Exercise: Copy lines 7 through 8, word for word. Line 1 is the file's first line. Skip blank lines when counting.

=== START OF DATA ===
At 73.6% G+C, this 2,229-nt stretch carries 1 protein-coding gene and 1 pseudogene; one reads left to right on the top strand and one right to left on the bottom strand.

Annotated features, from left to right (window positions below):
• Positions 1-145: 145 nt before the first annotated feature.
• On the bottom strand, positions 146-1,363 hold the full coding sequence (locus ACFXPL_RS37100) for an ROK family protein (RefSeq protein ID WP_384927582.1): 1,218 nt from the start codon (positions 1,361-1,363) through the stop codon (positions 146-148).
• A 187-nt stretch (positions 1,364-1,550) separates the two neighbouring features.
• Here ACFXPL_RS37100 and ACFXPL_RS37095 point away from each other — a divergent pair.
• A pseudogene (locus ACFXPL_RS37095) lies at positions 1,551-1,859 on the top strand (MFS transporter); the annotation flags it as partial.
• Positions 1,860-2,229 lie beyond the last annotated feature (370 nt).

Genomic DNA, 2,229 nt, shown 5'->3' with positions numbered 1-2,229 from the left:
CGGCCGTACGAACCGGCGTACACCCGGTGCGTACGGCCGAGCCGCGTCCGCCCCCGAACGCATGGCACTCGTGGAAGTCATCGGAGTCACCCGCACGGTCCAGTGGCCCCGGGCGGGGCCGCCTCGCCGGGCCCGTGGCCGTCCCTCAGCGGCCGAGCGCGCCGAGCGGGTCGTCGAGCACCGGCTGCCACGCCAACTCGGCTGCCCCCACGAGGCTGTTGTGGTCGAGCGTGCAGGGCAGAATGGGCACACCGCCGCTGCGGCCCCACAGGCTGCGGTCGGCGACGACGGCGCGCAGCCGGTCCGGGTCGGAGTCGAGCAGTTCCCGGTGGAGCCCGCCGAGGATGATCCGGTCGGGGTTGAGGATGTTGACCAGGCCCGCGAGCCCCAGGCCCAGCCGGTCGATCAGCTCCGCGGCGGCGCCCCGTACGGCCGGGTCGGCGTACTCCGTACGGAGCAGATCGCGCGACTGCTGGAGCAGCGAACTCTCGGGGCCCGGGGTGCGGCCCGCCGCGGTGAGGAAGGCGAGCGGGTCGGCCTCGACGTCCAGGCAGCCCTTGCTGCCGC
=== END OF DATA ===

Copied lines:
• A pseudogene (locus ACFXPL_RS37095) lies at positions 1,551-1,859 on the top strand (MFS transporter); the annotation flags it as partial.
• Positions 1,860-2,229 lie beyond the last annotated feature (370 nt).